• The technologies described in this briefing are EyeArt, RetinaLyze and Retmarker. They are used to detect diabetic retinopathy.

  • The innovative aspect is that these technologies automate manual imaging grading.

  • The intended place in therapy would be in addition to standard methods of detecting and grading diabetic retinopathy in people with diabetes. The UK National Screening Committee (UKNSC) noted this briefing should not be seen as a recommendation for use in diabetic eye screening programmes.

  • The main points from the evidence summarised in this briefing are from 7 observational (retrospective and prospective) studies, including retinal images from 199,135 people with diabetes. They show that artificial intelligence (AI) technologies could be used to reduce the staff needed to identify and grade diabetic retinopathy in people with diabetes.

  • Key uncertainties around the evidence are that the technologies have different levels of evidence without any randomised controlled trials to compare them, and it is not clear which technologies would integrate into the NHS best. EyeArt has more UK-relevant cost and clinical evidence.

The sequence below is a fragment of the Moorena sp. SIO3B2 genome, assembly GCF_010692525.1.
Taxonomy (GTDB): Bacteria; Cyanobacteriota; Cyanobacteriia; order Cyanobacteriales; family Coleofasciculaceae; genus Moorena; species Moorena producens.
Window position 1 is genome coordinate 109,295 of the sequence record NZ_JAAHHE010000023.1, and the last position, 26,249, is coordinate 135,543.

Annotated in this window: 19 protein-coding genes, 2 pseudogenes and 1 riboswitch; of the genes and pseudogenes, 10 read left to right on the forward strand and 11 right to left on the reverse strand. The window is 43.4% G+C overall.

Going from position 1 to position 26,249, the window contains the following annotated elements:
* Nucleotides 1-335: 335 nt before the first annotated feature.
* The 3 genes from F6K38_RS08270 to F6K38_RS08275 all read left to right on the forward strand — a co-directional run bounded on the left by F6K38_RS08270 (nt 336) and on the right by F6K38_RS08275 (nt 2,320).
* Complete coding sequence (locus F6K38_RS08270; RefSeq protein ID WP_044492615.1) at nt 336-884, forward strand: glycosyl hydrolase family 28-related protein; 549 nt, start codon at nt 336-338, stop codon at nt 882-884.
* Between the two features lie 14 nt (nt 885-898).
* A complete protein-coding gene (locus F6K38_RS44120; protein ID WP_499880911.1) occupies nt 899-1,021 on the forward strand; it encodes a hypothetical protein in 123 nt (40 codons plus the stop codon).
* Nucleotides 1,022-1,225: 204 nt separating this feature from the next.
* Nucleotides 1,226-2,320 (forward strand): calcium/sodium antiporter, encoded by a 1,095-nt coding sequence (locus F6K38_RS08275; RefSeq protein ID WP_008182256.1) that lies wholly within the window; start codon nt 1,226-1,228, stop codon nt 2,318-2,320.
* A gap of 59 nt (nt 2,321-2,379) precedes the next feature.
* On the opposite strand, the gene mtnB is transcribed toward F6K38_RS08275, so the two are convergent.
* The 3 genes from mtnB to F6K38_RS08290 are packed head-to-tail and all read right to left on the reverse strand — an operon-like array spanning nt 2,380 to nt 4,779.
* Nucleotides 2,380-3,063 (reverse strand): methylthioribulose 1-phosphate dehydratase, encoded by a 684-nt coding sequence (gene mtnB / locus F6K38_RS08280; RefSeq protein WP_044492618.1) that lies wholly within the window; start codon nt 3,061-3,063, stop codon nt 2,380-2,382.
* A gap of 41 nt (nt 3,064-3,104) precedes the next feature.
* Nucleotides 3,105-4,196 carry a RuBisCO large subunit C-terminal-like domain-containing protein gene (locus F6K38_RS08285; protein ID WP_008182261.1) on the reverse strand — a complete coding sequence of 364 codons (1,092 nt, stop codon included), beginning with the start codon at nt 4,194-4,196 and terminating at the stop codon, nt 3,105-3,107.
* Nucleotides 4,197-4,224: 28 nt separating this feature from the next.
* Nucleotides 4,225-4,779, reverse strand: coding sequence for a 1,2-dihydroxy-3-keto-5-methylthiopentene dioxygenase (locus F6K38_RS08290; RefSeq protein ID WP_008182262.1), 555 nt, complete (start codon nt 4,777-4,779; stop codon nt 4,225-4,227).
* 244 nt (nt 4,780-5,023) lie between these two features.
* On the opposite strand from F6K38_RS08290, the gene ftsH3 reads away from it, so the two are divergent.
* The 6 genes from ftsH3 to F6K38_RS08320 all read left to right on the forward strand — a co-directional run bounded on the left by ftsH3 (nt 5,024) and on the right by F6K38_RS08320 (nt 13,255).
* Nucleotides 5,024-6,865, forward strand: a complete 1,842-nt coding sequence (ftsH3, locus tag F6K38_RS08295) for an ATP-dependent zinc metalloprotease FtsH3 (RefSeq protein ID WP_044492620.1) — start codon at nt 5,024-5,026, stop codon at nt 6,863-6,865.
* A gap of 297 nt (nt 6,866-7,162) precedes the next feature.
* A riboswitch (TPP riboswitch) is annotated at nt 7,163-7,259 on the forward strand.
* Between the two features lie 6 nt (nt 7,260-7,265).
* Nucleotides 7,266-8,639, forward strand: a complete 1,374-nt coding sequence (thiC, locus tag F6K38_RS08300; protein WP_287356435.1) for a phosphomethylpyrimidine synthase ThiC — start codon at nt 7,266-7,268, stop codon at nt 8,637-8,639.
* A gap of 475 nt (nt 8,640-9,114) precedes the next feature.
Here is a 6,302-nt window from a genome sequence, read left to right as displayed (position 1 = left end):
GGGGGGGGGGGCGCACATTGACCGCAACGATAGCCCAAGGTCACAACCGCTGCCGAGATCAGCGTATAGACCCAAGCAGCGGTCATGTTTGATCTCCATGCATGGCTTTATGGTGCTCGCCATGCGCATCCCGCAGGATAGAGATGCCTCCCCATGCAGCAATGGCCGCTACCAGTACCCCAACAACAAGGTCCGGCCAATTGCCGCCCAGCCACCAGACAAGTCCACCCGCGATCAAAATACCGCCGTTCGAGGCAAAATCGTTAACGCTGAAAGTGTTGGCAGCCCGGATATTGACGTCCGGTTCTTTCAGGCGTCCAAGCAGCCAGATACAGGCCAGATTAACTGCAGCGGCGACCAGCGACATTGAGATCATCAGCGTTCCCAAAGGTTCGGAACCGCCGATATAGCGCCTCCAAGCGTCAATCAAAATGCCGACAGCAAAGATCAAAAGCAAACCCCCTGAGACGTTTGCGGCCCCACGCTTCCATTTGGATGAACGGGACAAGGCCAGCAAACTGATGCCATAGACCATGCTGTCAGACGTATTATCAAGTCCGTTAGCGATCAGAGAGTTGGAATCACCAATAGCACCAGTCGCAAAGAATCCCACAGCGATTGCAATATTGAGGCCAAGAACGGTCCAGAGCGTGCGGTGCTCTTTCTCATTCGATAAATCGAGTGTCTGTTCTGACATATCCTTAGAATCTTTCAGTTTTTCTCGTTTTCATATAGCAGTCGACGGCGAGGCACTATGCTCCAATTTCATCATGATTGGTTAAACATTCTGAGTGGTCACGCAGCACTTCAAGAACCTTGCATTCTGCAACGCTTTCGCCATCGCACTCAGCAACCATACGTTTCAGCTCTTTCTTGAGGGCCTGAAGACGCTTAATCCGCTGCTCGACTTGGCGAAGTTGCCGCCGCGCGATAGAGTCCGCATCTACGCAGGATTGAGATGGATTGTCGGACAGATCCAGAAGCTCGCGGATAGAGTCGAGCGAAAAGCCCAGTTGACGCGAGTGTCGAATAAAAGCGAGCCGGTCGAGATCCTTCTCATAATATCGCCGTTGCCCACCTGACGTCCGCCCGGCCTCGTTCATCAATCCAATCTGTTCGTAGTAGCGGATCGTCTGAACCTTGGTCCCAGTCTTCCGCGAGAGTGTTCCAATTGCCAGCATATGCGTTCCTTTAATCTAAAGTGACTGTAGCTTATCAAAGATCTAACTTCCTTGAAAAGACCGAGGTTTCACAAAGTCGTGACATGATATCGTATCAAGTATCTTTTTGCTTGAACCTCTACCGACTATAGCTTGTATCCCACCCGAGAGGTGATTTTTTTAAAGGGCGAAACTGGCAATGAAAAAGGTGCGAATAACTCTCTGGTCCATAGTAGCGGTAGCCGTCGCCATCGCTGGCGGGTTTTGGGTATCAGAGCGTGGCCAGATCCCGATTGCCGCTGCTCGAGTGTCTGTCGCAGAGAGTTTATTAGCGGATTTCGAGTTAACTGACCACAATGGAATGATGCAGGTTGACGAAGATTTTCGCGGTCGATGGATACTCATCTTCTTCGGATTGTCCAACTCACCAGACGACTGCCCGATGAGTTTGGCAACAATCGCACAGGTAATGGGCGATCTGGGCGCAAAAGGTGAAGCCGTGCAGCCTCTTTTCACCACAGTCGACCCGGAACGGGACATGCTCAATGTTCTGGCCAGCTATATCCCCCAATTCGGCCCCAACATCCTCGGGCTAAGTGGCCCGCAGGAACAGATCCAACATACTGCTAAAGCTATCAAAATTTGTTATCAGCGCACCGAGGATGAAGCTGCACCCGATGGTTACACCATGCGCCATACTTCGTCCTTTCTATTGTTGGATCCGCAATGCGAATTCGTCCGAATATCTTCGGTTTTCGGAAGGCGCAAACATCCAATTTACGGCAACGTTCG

• The mean cost per patient for RetinaLyze is £0.35 to £1.73 and for Retmarker it is £0.86 to £3.02 (both depend on the subscription level). The UK cost for EyeArt is not known; the US Medicare reimbursement for EyeArt is up to £39.93 per patient. Manual screening costs £4.79 per patient, and the overall cost of standard care is £9.92 per patient.